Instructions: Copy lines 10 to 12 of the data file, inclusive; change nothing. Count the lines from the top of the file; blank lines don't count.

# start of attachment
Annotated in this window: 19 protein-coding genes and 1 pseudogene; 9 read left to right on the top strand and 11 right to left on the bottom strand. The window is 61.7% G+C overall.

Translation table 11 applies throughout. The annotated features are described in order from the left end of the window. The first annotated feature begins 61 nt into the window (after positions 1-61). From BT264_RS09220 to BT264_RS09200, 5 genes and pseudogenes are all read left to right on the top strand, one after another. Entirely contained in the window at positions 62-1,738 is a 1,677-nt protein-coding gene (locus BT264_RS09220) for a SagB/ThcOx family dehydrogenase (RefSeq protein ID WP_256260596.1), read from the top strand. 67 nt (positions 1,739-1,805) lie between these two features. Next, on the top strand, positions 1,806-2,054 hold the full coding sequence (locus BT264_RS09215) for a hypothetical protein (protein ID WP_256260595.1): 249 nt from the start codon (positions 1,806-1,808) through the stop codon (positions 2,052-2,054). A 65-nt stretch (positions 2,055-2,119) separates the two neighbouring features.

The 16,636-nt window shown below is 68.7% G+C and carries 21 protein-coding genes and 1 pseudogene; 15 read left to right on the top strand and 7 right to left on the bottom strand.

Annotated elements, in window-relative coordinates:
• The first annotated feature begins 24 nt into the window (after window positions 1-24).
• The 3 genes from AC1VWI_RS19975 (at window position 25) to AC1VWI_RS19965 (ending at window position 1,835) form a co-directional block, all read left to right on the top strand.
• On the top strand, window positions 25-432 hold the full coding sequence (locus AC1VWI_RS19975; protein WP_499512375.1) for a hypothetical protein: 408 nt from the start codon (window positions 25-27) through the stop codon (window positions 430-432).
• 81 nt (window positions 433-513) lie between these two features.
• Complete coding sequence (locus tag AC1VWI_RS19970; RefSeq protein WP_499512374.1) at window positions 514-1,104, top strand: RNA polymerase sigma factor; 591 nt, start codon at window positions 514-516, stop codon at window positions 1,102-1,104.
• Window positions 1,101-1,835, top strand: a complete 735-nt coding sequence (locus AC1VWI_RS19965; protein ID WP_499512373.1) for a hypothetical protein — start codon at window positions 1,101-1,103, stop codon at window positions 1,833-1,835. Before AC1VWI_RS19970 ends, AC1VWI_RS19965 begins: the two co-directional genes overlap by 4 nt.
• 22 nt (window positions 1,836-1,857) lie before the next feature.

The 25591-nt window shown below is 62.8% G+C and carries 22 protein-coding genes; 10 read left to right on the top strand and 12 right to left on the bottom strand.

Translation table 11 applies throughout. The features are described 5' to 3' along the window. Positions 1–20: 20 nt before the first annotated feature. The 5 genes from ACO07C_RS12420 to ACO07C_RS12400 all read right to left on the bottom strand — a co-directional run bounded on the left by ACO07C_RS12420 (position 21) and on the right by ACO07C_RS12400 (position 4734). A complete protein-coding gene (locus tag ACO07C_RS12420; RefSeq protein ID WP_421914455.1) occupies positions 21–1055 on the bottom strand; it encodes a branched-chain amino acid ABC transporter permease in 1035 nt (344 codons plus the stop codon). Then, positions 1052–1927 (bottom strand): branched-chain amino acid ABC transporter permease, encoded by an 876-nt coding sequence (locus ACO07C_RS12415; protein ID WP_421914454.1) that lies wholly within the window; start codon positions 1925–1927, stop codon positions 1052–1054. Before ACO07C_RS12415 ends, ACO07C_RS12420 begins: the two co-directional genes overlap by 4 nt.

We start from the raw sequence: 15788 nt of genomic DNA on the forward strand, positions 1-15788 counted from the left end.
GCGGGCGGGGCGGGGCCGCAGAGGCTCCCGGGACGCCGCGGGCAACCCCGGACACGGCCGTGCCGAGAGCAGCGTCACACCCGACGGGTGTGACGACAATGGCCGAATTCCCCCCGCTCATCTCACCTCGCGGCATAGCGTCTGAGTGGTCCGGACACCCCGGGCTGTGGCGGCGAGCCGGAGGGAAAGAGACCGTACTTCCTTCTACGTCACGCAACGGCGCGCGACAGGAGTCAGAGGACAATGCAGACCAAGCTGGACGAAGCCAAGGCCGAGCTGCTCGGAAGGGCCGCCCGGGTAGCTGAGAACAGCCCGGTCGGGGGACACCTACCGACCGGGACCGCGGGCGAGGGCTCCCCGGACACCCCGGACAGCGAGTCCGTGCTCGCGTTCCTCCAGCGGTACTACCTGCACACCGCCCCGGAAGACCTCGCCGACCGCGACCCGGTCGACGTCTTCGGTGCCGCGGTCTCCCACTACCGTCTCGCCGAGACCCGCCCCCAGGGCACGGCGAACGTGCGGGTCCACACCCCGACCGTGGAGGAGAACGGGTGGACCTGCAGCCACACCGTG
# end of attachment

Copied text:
• Window positions 1,101-1,835, top strand: a complete 735-nt coding sequence (locus AC1VWI_RS19965; protein ID WP_499512373.1) for a hypothetical protein — start codon at window positions 1,101-1,103, stop codon at window positions 1,833-1,835. Before AC1VWI_RS19970 ends, AC1VWI_RS19965 begins: the two co-directional genes overlap by 4 nt.
• 22 nt (window positions 1,836-1,857) lie before the next feature.

The 25591-nt window shown below is 62.8% G+C and carries 22 protein-coding genes; 10 read left to right on the top strand and 12 right to left on the bottom strand.